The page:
Getting high on pixels and hashtags when the wheels stop
The next time you’re stopped at a red light look at the drivers around you. Chances are they’re all on a smartphone, occasionally looking up to see if the light has turned green.
Once green they’ll (hopefully) put down their phone and continue driving. We’ve all done it at some point.
Why do we feel the need to scroll through our social networks for the 30-90 seconds we’re stopped? Are they that important? Are we simply addicted? Or is this just how we kill boredom in the modern age of technology?
I often leave my phone in my briefcase in the backseat. When I come to a red light my first reaction – check Twitter. But I can’t. Instead I just sit there and do nothing. Every second that passes is another I could have been connected and consuming. Instead I’m static and in my mind unproductive. I feel alone, cutoff and afraid. Afraid I’ll miss an opportunity to make a joke or be the first in my network to share something.
Why sit there doing nothing when I have the means to do something – even if the productivity of that something is subjective.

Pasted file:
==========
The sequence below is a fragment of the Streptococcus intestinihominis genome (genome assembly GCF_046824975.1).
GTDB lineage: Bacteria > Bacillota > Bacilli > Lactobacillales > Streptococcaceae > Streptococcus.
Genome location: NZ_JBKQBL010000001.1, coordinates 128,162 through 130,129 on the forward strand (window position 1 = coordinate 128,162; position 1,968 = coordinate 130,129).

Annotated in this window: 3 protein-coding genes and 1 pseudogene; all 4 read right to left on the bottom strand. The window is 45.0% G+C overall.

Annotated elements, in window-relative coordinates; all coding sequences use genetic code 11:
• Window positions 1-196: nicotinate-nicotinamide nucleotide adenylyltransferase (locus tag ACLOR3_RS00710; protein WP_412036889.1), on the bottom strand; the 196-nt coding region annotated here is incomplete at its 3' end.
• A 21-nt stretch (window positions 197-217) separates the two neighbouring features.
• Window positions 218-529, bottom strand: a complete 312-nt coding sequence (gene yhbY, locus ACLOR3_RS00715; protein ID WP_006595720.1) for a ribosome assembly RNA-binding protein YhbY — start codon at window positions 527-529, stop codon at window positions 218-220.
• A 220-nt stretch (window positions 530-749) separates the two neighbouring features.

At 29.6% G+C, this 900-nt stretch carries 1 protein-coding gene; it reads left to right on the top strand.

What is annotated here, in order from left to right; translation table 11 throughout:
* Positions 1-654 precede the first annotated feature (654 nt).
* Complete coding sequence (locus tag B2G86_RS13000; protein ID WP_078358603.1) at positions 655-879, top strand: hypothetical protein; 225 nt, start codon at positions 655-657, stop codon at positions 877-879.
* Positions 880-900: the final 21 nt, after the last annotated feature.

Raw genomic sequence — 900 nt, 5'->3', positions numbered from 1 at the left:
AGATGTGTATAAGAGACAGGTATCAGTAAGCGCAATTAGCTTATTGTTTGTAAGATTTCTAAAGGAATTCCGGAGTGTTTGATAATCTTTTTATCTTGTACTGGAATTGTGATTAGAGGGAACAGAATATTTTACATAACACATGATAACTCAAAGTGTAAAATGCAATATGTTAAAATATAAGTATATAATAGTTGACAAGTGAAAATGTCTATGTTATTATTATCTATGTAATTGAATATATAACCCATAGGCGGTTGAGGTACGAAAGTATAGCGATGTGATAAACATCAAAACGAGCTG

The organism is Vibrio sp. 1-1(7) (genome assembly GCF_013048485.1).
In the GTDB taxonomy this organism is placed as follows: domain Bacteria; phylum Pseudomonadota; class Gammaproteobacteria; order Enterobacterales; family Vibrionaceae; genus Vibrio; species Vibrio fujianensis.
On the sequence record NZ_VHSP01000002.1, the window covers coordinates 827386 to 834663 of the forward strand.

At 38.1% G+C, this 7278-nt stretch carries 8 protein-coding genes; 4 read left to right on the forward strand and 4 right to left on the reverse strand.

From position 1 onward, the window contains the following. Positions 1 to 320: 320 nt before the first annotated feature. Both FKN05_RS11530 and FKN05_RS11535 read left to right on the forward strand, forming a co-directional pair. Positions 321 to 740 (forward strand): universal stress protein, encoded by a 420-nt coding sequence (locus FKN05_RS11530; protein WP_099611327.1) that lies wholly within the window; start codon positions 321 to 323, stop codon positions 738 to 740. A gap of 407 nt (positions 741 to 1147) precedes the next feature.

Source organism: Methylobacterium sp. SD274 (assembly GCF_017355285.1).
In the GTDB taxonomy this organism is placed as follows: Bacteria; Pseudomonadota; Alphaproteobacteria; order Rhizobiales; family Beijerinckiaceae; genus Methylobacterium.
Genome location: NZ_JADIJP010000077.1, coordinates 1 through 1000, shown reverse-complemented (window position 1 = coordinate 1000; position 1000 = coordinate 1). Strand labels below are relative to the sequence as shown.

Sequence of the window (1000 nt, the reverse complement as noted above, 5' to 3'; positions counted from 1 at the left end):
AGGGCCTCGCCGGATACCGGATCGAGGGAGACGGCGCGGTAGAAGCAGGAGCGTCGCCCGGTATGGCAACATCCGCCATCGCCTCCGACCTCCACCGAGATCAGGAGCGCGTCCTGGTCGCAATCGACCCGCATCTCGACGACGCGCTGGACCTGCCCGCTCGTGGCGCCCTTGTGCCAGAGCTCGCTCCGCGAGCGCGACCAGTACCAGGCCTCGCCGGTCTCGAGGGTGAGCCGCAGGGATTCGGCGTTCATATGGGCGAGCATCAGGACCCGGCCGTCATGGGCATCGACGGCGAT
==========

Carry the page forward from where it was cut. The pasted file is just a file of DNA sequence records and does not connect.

Driving is tedious task
When the wheels of the real world come to a stop we rush to immerse ourselves in a world curated to our liking. A world that is always within reach and always on. From one light to the next, we refresh, thump-down, respond.
Asking what it was like before smartphones is like asking what it was like before electricity – no one remembers.
Driving has become just another one of life’s tedious tasks that forces us to put down our digital needle. While driving we see life happening all around us – a patch of trees, a glimpse of a blue sky, a small boy hand-in-hand with his father on the sidewalk. Yet in all this beauty we eagerly await the next red light – our next change to get high again on pixels and hashtags.
Have we become addicts? Or are we simply taking advantage of the short break from the chore that is driving?